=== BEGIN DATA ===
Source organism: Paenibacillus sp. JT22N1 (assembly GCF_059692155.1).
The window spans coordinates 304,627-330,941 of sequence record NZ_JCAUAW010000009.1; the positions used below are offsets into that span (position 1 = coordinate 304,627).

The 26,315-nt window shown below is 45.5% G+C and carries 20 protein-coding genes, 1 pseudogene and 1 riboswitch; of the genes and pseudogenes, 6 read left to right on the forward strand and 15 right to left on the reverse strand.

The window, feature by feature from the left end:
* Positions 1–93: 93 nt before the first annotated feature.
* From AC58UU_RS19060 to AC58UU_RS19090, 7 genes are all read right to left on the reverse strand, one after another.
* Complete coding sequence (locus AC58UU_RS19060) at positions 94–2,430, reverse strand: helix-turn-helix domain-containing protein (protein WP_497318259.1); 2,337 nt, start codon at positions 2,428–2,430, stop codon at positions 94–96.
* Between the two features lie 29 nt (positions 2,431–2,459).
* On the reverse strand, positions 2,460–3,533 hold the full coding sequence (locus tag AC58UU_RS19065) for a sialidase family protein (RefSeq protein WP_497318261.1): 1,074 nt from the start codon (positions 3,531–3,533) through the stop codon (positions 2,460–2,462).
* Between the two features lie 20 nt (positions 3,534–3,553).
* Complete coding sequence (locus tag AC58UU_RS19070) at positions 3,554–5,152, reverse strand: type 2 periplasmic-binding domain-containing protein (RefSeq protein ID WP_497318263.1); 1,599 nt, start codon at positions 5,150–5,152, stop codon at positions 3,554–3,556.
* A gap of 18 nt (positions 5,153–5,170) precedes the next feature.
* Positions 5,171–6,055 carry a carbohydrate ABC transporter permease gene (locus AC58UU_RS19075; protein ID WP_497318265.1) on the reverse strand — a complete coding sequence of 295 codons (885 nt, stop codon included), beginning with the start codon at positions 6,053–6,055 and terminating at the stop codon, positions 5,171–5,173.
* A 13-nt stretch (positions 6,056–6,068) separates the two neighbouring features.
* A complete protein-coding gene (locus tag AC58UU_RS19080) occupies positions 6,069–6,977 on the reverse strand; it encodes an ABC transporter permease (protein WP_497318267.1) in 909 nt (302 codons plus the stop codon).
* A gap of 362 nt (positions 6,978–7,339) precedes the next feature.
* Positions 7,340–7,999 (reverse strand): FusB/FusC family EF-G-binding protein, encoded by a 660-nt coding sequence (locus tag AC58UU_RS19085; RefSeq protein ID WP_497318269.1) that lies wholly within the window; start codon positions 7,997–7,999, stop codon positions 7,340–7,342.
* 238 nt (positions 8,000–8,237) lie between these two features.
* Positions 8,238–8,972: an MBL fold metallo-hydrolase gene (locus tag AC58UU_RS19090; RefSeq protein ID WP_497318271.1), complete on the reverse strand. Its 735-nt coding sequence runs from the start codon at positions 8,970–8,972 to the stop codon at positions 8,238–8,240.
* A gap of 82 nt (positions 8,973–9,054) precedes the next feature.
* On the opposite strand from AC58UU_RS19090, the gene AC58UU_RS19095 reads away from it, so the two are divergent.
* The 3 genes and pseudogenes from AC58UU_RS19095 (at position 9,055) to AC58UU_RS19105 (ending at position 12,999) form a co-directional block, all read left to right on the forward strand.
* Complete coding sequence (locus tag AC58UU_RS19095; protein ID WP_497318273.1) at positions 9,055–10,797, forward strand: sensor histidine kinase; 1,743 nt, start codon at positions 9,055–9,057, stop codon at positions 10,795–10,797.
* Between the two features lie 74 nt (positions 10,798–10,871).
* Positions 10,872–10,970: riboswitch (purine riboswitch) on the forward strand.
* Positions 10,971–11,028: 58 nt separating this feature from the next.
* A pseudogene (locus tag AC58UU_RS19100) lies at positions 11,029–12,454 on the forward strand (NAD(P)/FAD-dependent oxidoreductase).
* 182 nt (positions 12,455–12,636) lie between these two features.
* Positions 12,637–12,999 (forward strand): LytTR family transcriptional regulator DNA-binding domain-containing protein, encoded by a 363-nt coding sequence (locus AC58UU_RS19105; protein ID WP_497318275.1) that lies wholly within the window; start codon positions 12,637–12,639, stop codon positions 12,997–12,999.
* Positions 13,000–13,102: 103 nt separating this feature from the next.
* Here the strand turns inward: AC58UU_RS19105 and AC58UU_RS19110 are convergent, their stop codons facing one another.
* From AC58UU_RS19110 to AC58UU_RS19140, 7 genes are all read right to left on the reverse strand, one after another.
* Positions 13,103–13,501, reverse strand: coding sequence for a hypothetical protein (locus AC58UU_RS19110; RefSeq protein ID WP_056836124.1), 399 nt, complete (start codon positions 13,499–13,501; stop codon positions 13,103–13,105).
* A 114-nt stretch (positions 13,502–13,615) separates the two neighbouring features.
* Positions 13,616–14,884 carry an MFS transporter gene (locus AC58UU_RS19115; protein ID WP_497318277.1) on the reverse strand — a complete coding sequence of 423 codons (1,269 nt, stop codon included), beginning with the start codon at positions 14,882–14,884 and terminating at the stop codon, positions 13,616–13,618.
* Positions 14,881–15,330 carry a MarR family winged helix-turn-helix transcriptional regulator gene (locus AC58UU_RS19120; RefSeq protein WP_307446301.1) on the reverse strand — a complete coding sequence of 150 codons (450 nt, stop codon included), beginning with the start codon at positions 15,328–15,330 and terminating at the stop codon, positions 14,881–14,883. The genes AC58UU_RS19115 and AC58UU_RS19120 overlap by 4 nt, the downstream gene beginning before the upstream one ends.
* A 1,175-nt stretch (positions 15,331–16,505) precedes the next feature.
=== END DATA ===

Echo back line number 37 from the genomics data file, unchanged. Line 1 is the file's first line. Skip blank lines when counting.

* A 1,175-nt stretch (positions 15,331–16,505) precedes the next feature.